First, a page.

Ergonomics Has 'Bewildered' OSHA, Says Attorney

June 7, 2000
OSHA's experience in litigating ergonomics hazards suggests the\r\nagency finds it "rather bewildering" to interpret the link between\r\nworkplace exposure and musculoskeletal disorders, according to a Washington, D.C., attorney.

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OSHA''s experience in litigating ergonomics hazards suggests the agency finds it "rather bewildering" to interpret the link between workplace exposure and musculoskeletal disorders, according to an article by Eugene Scalia, a management attorney with a the Washington, D.C., firm of Gibson, Dunn & Crutcher.

In the article, "OSHA''s Ergonomics Litigation Record: Three Strikes and It''s Out," Scalia pointed to three cases in which OSHA found it difficult to determine the exact hazards employees faced in the cited workplaces an failed to provide a clear plan to correct the alleged hazards.

In one, the 1995 Beverly Enterprises case, OSHA could not establish that lifting causes back injury.

In the second, the 1998 Dayton Tire case, OSHA charged that nearly two dozen jobs in a single facility were hazardous but at trial could not establish the presence of a single hazard.

Scalia said OSHA''s "experts" in the case repeatedly disagreed with one another''s assessments of supposed job hazards; ultimately, their own testimony was thrown out of court under the Supreme Court''s "junk science" test.

In a third case, the 1997 Peppridge Farm case, OSHA and the world''s leading ergonomists could not identify changes needed to eliminate supposed ergonomics hazards, according to Scalia. The Occupational Safety and Review Commission ruled that Peppridge Farm had a good ergonomics program, but OSHA and its experts had simply not been able to tell.

According to Scalia, this track record exemplifies why OSHA should abandon its current regulatory approach to ergonomics.

"Employers should not be commanded to make scientific determinations that consistently have eluded OSHA," said Scalia.

Determining the causes of musculoskeletal disorders and how to prevent them is a task that has thus far eluded many ergonomists, according to Scalia, and the same confusion is evident throughout the text of OSHA''s ergonomics proposal, which is set for final action later this year.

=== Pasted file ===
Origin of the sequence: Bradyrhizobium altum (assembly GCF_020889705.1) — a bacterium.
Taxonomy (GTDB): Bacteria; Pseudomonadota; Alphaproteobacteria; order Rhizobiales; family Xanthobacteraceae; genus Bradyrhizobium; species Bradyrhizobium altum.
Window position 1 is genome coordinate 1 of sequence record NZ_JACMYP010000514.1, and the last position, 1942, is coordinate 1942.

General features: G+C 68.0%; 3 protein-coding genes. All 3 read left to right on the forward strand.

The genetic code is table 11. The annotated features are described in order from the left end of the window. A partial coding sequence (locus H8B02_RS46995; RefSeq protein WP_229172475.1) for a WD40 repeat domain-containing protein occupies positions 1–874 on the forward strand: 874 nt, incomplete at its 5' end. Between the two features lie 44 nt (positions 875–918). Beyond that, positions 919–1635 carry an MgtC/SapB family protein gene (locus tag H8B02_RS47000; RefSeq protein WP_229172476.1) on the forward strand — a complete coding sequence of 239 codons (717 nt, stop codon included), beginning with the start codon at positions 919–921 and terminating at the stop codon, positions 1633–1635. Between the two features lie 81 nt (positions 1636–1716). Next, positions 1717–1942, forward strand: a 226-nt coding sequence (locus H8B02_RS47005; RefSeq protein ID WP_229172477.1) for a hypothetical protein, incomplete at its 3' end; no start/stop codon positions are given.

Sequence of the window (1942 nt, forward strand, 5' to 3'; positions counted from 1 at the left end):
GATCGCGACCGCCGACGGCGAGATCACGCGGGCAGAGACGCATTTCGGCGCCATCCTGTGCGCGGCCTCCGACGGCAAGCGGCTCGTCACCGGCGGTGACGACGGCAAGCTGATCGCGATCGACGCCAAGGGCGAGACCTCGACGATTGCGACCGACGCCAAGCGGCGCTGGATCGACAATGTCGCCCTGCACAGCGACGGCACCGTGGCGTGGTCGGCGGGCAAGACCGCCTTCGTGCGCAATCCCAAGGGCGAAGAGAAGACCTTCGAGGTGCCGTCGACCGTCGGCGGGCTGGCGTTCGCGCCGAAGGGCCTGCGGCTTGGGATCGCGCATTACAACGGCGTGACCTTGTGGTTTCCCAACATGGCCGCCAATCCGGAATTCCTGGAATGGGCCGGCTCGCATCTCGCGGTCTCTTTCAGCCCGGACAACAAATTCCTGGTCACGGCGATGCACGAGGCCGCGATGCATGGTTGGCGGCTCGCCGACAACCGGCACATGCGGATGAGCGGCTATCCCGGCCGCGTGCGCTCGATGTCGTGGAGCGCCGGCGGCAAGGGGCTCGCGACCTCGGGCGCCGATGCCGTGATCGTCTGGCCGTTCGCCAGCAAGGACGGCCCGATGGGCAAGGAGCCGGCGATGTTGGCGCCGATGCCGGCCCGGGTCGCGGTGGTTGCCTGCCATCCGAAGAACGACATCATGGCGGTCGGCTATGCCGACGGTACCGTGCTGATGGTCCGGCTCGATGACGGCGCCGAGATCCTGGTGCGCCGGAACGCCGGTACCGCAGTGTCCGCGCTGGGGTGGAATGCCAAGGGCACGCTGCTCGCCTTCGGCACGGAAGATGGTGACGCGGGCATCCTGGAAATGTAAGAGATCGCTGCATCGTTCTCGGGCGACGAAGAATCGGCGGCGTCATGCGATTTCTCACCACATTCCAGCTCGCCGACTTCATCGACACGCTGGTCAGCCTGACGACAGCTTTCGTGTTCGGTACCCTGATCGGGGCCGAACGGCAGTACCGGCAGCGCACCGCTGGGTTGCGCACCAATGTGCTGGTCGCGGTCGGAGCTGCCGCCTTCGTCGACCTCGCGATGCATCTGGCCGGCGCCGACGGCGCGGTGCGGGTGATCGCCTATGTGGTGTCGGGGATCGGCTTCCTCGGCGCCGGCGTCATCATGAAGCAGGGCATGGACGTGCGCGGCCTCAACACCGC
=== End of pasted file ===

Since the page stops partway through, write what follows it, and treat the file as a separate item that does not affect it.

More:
by Virginia Sutcliffe

About the Author

EHS Today Staff

EHS Today's editorial staff includes:

Dave Blanchard, Editor-in-Chief: During his career Dave has led the editorial management of many of Endeavor Business Media's best-known brands, including IndustryWeekEHS Today, Material Handling & LogisticsLogistics Today, Supply Chain Technology News, and Business Finance. In addition, he serves as senior content director of the annual Safety Leadership Conference. With over 30 years of B2B media experience, Dave literally wrote the book on supply chain management, Supply Chain Management Best Practices (John Wiley & Sons, 2021), which has been translated into several languages and is currently in its third edition. He is a frequent speaker and moderator at major trade shows and conferences, and has won numerous awards for writing and editing. He is a voting member of the jury of the Logistics Hall of Fame, and is a graduate of Northern Illinois University.

Adrienne Selko, Senior Editor: In addition to her roles with EHS Today and the Safety Leadership Conference, Adrienne is also a senior editor at IndustryWeek and has written about many topics, with her current focus on workforce development strategies. She is also a senior editor at Material Handling & Logistics. Previously she was in corporate communications at a medical manufacturing company as well as a large regional bank. She is the author of Do I Have to Wear Garlic Around My Neck?, which made the Cleveland Plain Dealer's best sellers list.

Nicole Stempak, Managing Editor:  Nicole Stempak is managing editor of EHS Today and conference content manager of the Safety Leadership Conference.

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